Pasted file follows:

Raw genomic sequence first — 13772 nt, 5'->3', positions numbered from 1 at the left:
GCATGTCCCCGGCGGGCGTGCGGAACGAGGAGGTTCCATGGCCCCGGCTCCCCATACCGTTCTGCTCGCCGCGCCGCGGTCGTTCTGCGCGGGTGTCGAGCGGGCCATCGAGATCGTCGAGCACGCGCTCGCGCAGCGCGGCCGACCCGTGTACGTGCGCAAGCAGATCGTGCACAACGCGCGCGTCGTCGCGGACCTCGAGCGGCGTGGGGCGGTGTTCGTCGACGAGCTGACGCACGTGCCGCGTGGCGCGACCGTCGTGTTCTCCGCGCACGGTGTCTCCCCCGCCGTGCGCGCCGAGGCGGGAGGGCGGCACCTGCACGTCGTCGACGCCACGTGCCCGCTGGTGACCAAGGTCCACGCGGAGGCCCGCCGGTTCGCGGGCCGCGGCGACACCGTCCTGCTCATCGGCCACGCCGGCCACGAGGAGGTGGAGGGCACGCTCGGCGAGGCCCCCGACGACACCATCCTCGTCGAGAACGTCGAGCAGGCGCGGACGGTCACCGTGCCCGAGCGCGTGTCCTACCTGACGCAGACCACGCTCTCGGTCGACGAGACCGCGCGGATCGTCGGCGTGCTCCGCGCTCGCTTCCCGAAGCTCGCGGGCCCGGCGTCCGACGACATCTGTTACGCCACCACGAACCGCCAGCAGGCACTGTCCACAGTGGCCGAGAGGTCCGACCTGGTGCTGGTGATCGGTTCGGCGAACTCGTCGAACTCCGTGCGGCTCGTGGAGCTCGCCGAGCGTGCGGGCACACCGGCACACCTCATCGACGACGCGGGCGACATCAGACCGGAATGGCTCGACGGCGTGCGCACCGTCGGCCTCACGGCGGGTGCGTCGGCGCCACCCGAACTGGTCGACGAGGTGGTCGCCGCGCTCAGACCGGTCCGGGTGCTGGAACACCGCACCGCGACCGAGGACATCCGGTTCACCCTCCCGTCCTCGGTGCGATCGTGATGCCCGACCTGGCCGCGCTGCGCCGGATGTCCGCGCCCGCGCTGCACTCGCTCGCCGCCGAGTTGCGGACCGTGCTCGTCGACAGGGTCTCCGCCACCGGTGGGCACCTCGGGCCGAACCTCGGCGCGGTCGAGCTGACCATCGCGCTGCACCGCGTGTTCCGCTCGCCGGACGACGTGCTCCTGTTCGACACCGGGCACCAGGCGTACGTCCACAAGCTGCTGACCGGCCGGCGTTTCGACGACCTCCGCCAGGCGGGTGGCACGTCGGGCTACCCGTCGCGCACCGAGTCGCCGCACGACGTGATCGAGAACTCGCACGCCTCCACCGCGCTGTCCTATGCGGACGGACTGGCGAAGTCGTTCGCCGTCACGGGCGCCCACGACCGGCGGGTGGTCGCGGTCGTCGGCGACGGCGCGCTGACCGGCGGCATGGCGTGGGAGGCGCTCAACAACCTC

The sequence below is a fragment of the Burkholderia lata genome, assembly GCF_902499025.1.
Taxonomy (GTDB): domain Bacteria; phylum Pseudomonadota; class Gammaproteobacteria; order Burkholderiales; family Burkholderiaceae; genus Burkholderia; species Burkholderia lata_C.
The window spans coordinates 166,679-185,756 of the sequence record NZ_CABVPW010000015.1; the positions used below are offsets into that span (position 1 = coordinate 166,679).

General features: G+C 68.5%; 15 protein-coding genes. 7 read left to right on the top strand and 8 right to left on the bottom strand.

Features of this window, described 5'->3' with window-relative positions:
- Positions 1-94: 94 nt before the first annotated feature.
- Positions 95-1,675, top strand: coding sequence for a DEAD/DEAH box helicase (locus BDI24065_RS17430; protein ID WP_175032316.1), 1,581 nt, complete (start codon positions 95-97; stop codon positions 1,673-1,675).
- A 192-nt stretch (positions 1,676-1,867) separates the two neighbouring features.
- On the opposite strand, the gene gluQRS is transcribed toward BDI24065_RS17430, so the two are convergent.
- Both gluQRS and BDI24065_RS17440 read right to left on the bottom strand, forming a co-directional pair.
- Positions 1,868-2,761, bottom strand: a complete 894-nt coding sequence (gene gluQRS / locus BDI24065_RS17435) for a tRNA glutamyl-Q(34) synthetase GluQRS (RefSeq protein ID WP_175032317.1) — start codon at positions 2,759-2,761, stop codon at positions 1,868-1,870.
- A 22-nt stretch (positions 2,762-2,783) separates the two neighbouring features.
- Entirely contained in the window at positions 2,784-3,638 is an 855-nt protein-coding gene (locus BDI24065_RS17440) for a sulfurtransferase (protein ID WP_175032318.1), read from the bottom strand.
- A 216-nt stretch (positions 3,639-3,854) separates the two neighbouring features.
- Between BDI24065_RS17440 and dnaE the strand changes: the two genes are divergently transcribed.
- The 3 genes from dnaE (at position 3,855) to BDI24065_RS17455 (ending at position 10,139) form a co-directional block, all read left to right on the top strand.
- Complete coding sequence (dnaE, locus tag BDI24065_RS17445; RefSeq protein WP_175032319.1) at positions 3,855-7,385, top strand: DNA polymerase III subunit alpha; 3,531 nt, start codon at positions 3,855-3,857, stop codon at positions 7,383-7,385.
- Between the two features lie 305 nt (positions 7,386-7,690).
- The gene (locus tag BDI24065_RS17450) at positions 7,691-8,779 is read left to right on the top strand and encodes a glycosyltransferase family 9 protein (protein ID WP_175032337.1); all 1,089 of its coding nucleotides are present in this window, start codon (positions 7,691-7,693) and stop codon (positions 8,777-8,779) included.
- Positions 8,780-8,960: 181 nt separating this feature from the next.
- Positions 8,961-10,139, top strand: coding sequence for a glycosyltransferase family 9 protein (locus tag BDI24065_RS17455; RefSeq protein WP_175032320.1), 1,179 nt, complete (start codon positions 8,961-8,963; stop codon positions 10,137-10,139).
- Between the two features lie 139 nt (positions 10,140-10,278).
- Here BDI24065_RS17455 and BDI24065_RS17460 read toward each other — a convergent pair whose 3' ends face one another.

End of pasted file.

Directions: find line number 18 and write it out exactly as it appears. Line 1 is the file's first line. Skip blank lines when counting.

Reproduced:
- The 3 genes from dnaE (at position 3,855) to BDI24065_RS17455 (ending at position 10,139) form a co-directional block, all read left to right on the top strand.